New review paper in Seminars in Neurology: “Pathophysiology and Management of Parkinsonian Tremor”

ABSTRACT

Parkinson’s tremor is one of the cardinal motor symptoms of Parkinson’s disease. The
pathophysiology of Parkinson’s tremor is different from that of othermotor symptoms
such as bradykinesia and rigidity. In this review, the authors discuss evidence
suggesting that tremor is a network disorder that arises from distinct pathophysiologi-
cal changes in the basal ganglia and in the cerebellothalamocortical circuit. They also
discuss how interventions in this circuitry, for example, deep brain surgery and
noninvasive brain stimulation, can modulate or even treat tremor. Future research
may focus on understanding sources for the large variability between patients in terms
of treatment response, on understanding the contextual factors that modulate tremor
(stress, voluntary movements), and on focused interventions in the tremor circuitry.

 

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New paper in Parkinsonism & Related Disorders: “The patient’s perspective: the effect of levodopa on Parkinson symptoms”

BACKGROUND:

Dopaminergic medication adjustments in Parkinson‘s disease are often solely based on patient reports. However, it is unclear how well patient-based ratings of the levodopa response correlate with clinician-based ratings, and whether this correlation differs between motor symptoms. Here we compare patient-clinician agreement for the effect of levodopa on resting tremor and bradykinesia/rigidity. Furthermore, given patients’ reports that tremor is most troublesome during stress, we test for differences in patient-clinician agreement between tremor at rest and stress-induced tremor.

METHODS:

We included 42 tremulous Parkinson patients, who were clinically rated (using the MDS-UPDRS) in a practically defined OFF-state and after levodopa-benserazide 200/50 mg. Using accelerometry, we quantified the effect of dopaminergic medication and behavioral context (rest vs. cognitive stress) on tremor intensity. Patients rated medication effects on tremor and bradykinesia/rigidity using visual analogue scales.

RESULTS:

There was only moderate patient-clinician agreement for the effect of levodopa on bradykinesia/rigidity (R2 = 0.18; p < 0.01), and a tendency towards larger agreement for tremor (R2 = 0.44; p < 0.001; difference between correlation coefficients: z = 1.64; p = 0.051). Patient ratings of tremor changes correlated significantly better with accelerometry for tremor during cognitive stress (R2 = 0.35; p < 0.001) vs. tremor at rest (R2 = 0.12; p < 0.05; difference: z = -2.35, p < 0.01).

CONCLUSION:

The moderate correlations between patient ratings and clinical/accelerometry changes indicate the need for methods to better monitor symptom severity and impairments in daily life, for example wearable sensors. Our findings also suggest that context matters: Parkinson patients’ subjective experience of levodopa effectiveness on tremor was largely based on the ability of levodopa to reduce tremor during cognitive stress.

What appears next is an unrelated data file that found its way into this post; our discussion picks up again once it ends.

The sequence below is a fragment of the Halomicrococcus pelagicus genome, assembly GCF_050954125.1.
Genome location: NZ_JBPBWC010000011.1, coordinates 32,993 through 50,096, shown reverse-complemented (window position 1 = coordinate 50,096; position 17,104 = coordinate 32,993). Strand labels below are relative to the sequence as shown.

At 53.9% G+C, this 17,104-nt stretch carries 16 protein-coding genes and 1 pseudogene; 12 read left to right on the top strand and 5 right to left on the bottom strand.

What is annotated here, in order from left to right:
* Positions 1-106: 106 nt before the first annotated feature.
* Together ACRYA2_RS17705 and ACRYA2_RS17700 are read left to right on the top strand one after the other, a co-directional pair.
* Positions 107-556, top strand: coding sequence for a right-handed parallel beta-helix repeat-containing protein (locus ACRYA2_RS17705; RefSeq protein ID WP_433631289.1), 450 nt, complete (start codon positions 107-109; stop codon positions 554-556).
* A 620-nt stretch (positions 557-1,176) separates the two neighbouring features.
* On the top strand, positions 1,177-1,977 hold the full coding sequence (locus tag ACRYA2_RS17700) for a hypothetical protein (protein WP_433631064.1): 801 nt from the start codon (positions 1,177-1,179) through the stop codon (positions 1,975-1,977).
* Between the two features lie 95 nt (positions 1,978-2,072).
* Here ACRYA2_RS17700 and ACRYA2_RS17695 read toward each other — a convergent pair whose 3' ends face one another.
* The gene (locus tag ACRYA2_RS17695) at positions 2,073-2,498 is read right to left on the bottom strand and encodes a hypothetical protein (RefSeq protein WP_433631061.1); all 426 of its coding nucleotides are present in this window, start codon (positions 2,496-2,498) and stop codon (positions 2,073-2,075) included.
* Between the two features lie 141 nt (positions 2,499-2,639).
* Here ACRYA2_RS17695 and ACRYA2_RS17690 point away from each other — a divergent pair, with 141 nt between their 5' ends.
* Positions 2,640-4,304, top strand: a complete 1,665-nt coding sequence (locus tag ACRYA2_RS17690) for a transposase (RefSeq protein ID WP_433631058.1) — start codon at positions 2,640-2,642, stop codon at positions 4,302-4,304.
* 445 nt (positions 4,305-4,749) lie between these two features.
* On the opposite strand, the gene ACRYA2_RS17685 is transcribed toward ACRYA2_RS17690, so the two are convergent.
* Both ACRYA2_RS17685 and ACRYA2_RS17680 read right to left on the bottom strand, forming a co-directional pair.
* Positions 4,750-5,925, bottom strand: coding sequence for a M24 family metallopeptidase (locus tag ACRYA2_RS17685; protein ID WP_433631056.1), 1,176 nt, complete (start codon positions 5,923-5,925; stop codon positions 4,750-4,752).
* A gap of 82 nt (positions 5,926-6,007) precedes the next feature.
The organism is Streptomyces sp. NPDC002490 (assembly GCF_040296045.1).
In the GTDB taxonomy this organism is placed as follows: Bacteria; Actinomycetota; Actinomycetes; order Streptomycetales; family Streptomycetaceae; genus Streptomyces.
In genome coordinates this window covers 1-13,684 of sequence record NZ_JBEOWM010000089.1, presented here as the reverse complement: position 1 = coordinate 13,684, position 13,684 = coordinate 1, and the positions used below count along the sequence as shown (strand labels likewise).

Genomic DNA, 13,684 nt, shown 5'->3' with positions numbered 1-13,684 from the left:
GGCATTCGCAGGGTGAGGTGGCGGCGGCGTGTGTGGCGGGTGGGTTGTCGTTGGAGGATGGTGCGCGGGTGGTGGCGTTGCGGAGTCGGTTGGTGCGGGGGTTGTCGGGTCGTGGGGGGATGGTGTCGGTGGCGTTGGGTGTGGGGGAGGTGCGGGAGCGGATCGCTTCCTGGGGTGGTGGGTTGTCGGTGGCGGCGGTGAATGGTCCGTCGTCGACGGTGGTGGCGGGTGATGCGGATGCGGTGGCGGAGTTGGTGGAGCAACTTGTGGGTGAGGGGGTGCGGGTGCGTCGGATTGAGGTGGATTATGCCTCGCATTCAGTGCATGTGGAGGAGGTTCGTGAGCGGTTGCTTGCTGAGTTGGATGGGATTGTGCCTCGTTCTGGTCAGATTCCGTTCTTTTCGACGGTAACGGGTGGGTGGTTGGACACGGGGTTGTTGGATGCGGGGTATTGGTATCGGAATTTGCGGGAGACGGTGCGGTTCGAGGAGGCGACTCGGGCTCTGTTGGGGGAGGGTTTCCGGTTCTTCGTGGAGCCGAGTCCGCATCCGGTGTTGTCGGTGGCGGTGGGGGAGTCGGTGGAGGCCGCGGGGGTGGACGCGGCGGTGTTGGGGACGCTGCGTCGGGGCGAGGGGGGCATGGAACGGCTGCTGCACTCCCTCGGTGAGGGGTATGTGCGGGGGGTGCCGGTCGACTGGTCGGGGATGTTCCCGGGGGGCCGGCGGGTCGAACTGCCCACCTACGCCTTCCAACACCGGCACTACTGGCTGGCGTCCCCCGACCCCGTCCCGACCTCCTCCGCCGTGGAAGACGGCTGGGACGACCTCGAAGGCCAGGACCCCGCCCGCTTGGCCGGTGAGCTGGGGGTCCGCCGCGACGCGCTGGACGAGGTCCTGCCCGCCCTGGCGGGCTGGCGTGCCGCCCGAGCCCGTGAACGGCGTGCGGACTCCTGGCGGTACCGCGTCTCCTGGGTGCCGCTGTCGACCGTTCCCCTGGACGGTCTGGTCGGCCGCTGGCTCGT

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Paper in CNS Neuroscience & Therapeutics: “Cognitive stress reduces the effect of levodopa on Parkinson’s resting tremor”

AIMS:

Resting tremor in Parkinson’s disease (PD) increases markedly during cognitive stress. Dopamine depletion in the basal ganglia is involved in the pathophysiology of resting tremor, but it is unclear whether this contribution is altered under cognitive stress. We test the hypothesis that cognitive stress modulates the levodopa effect on resting tremor.

METHODS:

Tremulous PD patients (n = 69) were measured in two treatment conditions (OFF vs. ON levodopa) and in two behavioral contexts (rest vs. cognitive co-activation). Using accelerometry, we tested the effect of both interventions on tremor intensity and tremor variability.

RESULTS:

Levodopa significantly reduced tremor intensity (across behavioral contexts), while cognitive co-activation increased it (across treatment conditions). Crucially, the levodopa effect was significantly smaller during cognitive co-activation than during rest. Resting tremor variability increased after levodopa and decreased during cognitive co-activation.

CONCLUSION:

Cognitive stress reduces the levodopa effect on Parkinson’s tremor. This effect may be explained by a stress-related depletion of dopamine in the basal ganglia motor circuit, by stress-related involvement of nondopaminergic mechanisms in tremor (e.g., noradrenaline), or both. Targeting these mechanisms may open new windows for treatment. Clinical tremor assessments under evoked cognitive stress (e.g., counting tasks) may avoid overestimation of treatment effects in real life.

 

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